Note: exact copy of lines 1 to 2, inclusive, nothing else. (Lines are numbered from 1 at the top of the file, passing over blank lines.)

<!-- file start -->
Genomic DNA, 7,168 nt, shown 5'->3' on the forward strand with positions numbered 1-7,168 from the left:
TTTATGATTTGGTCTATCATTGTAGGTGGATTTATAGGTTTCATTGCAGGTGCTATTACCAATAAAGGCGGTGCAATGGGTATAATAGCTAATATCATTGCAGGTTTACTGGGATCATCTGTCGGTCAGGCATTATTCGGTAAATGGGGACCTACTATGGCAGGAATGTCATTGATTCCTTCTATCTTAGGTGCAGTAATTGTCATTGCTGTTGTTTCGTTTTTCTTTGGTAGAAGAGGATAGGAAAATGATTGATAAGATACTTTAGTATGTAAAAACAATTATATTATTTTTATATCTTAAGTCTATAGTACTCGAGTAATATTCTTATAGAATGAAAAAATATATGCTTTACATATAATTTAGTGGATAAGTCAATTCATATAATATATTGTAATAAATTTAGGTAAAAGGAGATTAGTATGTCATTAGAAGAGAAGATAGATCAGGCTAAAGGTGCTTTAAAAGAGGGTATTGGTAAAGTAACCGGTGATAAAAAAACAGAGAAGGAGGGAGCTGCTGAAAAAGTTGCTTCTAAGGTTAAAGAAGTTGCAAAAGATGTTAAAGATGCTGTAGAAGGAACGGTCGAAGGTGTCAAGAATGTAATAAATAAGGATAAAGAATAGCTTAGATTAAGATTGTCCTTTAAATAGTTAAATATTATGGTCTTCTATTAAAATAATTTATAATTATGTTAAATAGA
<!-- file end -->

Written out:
Genomic DNA, 7,168 nt, shown 5'->3' on the forward strand with positions numbered 1-7,168 from the left:
TTTATGATTTGGTCTATCATTGTAGGTGGATTTATAGGTTTCATTGCAGGTGCTATTACCAATAAAGGCGGTGCAATGGGTATAATAGCTAATATCATTGCAGGTTTACTGGGATCATCTGTCGGTCAGGCATTATTCGGTAAATGGGGACCTACTATGGCAGGAATGTCATTGATTCCTTCTATCTTAGGTGCAGTAATTGTCATTGCTGTTGTTTCGTTTTTCTTTGGTAGAAGAGGATAGGAAAATGATTGATAAGATACTTTAGTATGTAAAAACAATTATATTATTTTTATATCTTAAGTCTATAGTACTCGAGTAATATTCTTATAGAATGAAAAAATATATGCTTTACATATAATTTAGTGGATAAGTCAATTCATATAATATATTGTAATAAATTTAGGTAAAAGGAGATTAGTATGTCATTAGAAGAGAAGATAGATCAGGCTAAAGGTGCTTTAAAAGAGGGTATTGGTAAAGTAACCGGTGATAAAAAAACAGAGAAGGAGGGAGCTGCTGAAAAAGTTGCTTCTAAGGTTAAAGAAGTTGCAAAAGATGTTAAAGATGCTGTAGAAGGAACGGTCGAAGGTGTCAAGAATGTAATAAATAAGGATAAAGAATAGCTTAGATTAAGATTGTCCTTTAAATAGTTAAATATTATGGTCTTCTATTAAAATAATTTATAATTATGTTAAATAGA